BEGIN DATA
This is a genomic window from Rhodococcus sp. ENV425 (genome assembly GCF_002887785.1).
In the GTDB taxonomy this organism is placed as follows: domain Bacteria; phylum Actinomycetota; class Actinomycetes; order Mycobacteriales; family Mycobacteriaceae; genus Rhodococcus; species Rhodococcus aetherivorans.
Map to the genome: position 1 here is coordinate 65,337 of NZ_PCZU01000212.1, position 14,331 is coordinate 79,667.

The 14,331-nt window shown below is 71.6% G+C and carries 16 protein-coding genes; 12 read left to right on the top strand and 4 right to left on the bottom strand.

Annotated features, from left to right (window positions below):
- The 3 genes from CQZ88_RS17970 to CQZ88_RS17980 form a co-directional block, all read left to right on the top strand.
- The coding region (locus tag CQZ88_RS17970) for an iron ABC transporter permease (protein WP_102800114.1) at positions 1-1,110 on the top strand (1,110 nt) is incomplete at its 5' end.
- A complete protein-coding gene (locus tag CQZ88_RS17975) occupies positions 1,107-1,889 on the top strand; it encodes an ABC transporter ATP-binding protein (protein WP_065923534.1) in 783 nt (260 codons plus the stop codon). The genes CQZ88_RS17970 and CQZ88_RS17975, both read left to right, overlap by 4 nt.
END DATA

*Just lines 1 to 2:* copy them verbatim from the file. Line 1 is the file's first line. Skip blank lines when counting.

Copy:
This is a genomic window from Rhodococcus sp. ENV425 (genome assembly GCF_002887785.1).
In the GTDB taxonomy this organism is placed as follows: domain Bacteria; phylum Actinomycetota; class Actinomycetes; order Mycobacteriales; family Mycobacteriaceae; genus Rhodococcus; species Rhodococcus aetherivorans.